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Peer Pressure and Chicago Teen Drunk Driving Collisions

November 1, 2014

The leading cause of death for teenagers is motor vehicle accidents, and many teens in Chicago and surrounding areas make dangerous choices like driving drunk. With the fall season approaching and the holidays coming up, teens may be tempted to drink and drive at fall football games, at holiday dances, and at holiday parties. Parents need to be aware of the risks their children face and make sure that they are monitoring their child’s peer group for bad influences.

A personal injury lawyer knows that teenagers tend to make more dangerous driving choices when they have their friends with them in the vehicle. This could include being more likely to get behind the wheel after having too much to drink. Mothers Against Drunk Driving recognizes the fact that peer pressure plays a major role in whether kids decide to drink or not. As a result, the organization chooses a National Teen Influencer Group each year to help spread the message that drinking and driving is never OK.

Preventing Teen Drunk Driving with Positive Peer Pressure

There is no question that peer pressure affects whether a teen will consume alcohol and whether a teen will make dangerous driving choices. One study published by the National Institute of Health took a close look at the impact of peer pressure on teens. The study found the following:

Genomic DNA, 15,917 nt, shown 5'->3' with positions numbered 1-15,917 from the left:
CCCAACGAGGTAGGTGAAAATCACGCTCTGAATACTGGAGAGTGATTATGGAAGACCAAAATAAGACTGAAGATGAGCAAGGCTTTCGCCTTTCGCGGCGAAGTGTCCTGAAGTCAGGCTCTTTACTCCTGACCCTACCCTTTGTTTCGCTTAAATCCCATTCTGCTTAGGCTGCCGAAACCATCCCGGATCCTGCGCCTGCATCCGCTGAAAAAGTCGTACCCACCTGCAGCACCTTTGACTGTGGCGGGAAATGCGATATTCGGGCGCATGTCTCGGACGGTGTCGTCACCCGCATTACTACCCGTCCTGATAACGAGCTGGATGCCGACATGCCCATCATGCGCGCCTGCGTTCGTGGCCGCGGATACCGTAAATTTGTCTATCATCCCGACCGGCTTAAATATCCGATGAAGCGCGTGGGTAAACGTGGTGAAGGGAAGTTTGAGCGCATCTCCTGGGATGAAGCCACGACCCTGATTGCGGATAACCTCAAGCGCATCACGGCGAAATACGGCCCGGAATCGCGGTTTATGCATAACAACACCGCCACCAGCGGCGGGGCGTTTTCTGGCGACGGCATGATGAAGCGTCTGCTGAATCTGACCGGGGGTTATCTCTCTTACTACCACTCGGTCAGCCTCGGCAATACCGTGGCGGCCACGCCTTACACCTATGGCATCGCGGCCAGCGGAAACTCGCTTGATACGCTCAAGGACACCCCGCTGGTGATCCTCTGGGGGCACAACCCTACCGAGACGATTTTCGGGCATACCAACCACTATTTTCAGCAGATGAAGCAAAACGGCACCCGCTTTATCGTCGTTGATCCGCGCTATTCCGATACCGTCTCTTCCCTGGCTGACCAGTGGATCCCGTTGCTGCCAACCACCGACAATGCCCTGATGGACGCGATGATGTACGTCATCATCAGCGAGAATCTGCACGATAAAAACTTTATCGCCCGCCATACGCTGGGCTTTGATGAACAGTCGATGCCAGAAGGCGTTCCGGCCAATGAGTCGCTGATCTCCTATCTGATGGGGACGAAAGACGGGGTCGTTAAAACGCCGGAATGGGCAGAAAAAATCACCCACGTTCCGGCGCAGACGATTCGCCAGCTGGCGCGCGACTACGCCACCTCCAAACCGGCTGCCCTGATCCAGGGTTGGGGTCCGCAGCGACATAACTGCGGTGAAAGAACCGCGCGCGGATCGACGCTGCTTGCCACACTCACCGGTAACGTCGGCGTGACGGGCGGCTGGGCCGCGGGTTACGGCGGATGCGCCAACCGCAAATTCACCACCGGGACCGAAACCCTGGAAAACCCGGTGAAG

• There was a dramatic increase in motor vehicle crash rates among teen drivers when the young people were accompanied by peers in their vehicle with them. No such corresponding increase occurs among adult drivers.
  • While less popular teens may be more likely in general to submit to peer pressure in general, more popular teens are especially susceptible to certain types of peer influence. For example, more popular teenagers are significantly more likely to consume alcohol during their adolescent years as compared to teens who are less popular.
  • Adolescents are less likely to drink and drive, or to ride with someone who has been drinking and driving, if they believe that others in their peer group disapprove of impaired driving.

To help teens realize that most young people do not drink and drive, Mothers Against Drunk Driving runs a Power of You(th) program . This provides important information to teenagers, such as the fact that only 30 percent of teens have consumed a drink in the past month and only 20 percent of teenagers binge drink alcoholic beverages.

The National Teen Influence Group is a part of the Power of You(th) effort. Each year, MADD picks 10 teenagers to attend events and organize efforts to stop drunk driving in their local areas. Some of the teens selected have felt the impact of drunk or drugged driving on their lives and they share their stories with others. Other teens are leaders of clubs, groups or organizations dedicated to the fight to stop drunk driving. These teens can use positive peer pressure to lead others their age to make smart choices.

Parents need to be aware of the impact of both positive and negative peer pressure. Parents should talk to their teens about drunk driving this fall and this holiday season and should monitor who their children are spending time with to see if their peer group is a good influence when it comes to drunk driving.

A Chicago, IL accident attorney can help after an injury. Call Coplan + Crane at 800-394-6002 to schedule your free consultation.